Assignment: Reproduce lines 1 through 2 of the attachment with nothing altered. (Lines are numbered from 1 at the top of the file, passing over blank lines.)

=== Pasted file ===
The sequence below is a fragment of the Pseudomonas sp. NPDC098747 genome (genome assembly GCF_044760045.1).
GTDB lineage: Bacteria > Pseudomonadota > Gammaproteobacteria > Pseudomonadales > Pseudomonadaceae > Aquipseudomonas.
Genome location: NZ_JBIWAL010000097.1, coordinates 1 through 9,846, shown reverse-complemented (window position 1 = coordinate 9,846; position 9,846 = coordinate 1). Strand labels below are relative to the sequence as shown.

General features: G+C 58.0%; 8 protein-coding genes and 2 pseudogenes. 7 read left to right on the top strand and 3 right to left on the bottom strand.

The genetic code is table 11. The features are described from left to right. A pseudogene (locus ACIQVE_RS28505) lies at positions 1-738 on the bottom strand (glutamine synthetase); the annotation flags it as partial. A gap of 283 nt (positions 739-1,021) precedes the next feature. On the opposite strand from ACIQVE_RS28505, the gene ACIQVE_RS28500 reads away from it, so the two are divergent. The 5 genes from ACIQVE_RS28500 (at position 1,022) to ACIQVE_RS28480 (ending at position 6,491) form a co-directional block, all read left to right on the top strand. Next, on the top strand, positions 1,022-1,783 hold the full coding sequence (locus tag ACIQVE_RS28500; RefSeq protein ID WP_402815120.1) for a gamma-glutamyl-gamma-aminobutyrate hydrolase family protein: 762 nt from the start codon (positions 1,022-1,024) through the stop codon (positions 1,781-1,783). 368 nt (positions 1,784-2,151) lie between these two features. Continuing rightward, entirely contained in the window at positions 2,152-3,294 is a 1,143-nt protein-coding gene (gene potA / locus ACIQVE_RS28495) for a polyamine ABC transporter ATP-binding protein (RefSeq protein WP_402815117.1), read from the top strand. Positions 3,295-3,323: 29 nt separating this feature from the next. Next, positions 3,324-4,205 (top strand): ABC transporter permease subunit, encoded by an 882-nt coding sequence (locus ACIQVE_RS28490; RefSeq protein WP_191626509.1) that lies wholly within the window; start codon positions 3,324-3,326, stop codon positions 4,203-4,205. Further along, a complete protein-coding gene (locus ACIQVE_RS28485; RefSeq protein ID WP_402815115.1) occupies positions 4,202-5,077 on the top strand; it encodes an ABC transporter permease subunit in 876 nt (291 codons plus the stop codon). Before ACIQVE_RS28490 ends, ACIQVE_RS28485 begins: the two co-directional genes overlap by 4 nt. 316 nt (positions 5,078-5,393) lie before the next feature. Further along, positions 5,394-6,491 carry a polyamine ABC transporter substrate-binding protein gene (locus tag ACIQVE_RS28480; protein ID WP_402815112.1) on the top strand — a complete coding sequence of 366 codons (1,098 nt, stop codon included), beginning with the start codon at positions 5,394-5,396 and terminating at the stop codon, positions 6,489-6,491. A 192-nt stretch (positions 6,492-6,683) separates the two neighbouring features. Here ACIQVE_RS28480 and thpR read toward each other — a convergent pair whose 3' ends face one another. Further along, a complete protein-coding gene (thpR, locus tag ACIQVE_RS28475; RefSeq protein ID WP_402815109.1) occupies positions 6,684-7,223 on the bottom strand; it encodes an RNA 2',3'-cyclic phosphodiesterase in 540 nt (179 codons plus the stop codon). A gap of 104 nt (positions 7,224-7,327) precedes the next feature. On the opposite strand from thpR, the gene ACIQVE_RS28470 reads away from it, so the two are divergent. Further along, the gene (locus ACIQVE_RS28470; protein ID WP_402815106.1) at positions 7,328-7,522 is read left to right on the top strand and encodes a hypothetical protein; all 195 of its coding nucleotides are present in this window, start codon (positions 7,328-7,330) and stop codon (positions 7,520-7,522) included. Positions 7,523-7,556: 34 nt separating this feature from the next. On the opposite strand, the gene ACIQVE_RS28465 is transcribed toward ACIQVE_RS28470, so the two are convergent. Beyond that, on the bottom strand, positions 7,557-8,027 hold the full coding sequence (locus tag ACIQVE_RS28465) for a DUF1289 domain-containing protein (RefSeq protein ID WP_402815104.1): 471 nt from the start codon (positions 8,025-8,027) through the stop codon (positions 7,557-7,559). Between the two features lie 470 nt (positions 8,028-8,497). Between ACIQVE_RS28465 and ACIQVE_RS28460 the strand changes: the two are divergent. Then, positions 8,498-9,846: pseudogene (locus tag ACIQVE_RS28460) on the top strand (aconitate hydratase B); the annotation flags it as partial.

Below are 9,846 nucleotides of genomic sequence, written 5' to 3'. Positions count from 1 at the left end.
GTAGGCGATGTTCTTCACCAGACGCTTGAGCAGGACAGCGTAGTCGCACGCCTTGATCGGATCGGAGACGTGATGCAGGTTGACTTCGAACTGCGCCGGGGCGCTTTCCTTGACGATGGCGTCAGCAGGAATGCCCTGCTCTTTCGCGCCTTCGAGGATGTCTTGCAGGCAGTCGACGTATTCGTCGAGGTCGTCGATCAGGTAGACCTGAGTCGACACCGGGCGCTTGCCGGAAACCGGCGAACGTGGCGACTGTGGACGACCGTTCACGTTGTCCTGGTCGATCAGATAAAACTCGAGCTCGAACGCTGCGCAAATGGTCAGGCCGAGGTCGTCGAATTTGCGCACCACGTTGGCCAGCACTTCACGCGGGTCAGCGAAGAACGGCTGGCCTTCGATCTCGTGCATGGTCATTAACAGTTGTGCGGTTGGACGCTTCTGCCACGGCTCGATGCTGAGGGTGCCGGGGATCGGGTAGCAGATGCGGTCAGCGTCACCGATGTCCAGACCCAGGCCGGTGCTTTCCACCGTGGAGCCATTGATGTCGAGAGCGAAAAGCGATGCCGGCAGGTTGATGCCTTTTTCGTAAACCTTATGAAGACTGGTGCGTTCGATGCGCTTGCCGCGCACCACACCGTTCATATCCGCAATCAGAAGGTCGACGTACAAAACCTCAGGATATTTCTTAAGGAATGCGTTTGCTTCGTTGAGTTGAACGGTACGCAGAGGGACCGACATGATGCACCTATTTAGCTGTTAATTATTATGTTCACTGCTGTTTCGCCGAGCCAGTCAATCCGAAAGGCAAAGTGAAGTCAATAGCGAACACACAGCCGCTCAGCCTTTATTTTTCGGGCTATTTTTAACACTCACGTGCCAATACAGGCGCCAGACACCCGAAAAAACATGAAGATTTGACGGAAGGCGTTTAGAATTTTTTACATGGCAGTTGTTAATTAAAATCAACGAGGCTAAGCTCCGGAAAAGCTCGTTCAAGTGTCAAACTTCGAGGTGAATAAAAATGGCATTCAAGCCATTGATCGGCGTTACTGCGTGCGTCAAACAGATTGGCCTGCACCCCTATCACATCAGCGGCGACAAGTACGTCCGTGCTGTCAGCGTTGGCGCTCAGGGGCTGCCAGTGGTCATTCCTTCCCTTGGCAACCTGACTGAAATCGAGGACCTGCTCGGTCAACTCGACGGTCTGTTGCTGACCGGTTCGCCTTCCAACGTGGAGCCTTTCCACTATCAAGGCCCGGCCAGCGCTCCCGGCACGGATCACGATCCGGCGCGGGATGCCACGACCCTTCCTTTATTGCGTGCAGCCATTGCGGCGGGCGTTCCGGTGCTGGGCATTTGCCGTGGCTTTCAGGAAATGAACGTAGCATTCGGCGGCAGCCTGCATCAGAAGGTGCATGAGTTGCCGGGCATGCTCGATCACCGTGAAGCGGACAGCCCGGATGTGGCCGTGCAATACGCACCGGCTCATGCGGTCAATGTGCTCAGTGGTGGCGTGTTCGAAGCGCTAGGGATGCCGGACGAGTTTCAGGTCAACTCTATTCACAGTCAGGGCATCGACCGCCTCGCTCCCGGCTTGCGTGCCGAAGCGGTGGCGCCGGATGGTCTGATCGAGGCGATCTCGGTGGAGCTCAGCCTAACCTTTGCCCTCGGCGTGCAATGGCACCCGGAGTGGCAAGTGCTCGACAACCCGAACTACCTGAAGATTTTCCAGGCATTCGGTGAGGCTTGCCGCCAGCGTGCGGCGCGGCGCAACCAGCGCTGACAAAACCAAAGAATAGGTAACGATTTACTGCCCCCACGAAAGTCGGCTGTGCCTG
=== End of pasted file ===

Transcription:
The sequence below is a fragment of the Pseudomonas sp. NPDC098747 genome (genome assembly GCF_044760045.1).
GTDB lineage: Bacteria > Pseudomonadota > Gammaproteobacteria > Pseudomonadales > Pseudomonadaceae > Aquipseudomonas.